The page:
>>>>> "Phil" == Phil Karn <karn@xxxxxxxx> writes:
Phil> Oh, there's no question that an explicit TRIM command would be
Phil> *far* more efficient than an implicit TRIM that writes zeroes. If
Phil> nothing else, implicit TRIMming requires writing every single
Phil> sector individually, while the WRITE SAME command lets the host
Phil> wipe up to 65,536 (I think) sectors with a single command.
ATA does not have WRITE SAME. It's a SCSI command.
WRITE SAME(10) allows clearing 32MB per command on a device with
512-byte blocks. WRITE SAME(16) allows a bigger area but most drives
don't support it. Those that do often cap at 16-bits anyway (Note that
I'm talking about drives. Arrays are more flexible).
DSM TRIM allows you to clear 2GB per command with a 512-byte
payload. Several modern drives will let you clear 16GB with a 4KB
Phil> But that's not my point. My point is that if the drive could
Phil> recognize a write of 0s to a sector as an implicit TRIM, then it
Phil> would still be possible to manually trim the drive without any
Phil> support whatsoever from the device driver or file system.
But the fact remains that drives don't implement this. They do implement
DSM TRIM. Even if the drives did support zero detection we'd have no way
of getting the information to them short of sending a bazillion zeroes
down the pipe. And why would the drive vendors add support for a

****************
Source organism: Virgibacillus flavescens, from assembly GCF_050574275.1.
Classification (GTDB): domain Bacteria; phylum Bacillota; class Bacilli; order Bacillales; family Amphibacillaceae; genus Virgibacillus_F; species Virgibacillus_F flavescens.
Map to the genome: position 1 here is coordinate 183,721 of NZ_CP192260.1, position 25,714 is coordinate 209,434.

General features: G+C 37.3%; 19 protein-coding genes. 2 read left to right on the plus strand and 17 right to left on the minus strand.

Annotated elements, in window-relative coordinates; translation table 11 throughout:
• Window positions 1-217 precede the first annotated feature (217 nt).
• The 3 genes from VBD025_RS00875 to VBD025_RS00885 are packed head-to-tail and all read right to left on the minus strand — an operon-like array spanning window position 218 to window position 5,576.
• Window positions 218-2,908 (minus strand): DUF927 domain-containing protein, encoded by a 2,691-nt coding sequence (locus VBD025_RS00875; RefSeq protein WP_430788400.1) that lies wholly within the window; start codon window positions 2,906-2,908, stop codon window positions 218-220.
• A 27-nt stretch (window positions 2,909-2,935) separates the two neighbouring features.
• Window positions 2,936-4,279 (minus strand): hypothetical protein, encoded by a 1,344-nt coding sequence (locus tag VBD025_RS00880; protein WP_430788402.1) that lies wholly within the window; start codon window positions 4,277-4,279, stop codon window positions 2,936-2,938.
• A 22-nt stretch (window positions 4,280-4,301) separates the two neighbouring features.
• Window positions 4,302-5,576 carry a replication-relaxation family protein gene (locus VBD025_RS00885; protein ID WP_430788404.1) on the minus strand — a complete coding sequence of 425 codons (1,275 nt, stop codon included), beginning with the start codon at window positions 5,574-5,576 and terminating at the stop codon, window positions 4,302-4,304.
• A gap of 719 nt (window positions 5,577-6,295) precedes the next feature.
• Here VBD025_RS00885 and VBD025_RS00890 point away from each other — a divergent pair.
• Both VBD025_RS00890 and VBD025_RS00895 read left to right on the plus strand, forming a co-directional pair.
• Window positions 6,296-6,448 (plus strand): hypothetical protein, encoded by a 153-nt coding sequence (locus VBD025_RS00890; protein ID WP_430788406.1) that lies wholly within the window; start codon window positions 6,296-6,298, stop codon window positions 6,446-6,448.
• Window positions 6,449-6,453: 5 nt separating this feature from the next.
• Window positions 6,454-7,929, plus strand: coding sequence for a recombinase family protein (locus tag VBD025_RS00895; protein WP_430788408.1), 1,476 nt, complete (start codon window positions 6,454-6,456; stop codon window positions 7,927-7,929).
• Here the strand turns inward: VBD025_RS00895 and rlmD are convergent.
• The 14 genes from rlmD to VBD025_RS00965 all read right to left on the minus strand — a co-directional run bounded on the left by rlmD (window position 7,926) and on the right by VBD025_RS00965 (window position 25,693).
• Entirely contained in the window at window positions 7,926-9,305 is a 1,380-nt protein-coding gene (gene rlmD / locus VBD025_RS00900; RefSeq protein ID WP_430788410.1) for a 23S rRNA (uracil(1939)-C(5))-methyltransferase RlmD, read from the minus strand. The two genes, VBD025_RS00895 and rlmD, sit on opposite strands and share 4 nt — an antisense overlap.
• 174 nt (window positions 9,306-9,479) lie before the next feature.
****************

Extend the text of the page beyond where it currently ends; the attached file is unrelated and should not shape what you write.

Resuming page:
crappier interface when DSM exists?
If you are set on using dd you could do zero detection in the kernel and
have the filesystem either send the data pages or issue discards for the
relevant regions if the device supports it. We pretty much have all the
infrastructure in place for that. But your time is better spent adding
FITRIM support to your filesystem of choice. XFS is done already,
Christoph posted the patches.
Phil> I don't think it would be that hard for the drive to recognize a
Phil> write of all zeroes. It already has to compute a set of Reed
Phil> Solomon parity symbols for every block written to the
That typically happens way later. There's usually a clear separation
between command processing and encoding. The zero detection needs to
happen early as it affects whether you need to mark the block in a
bitmap or allocate a real flash block.
Martin K. Petersen Oracle Linux Engineering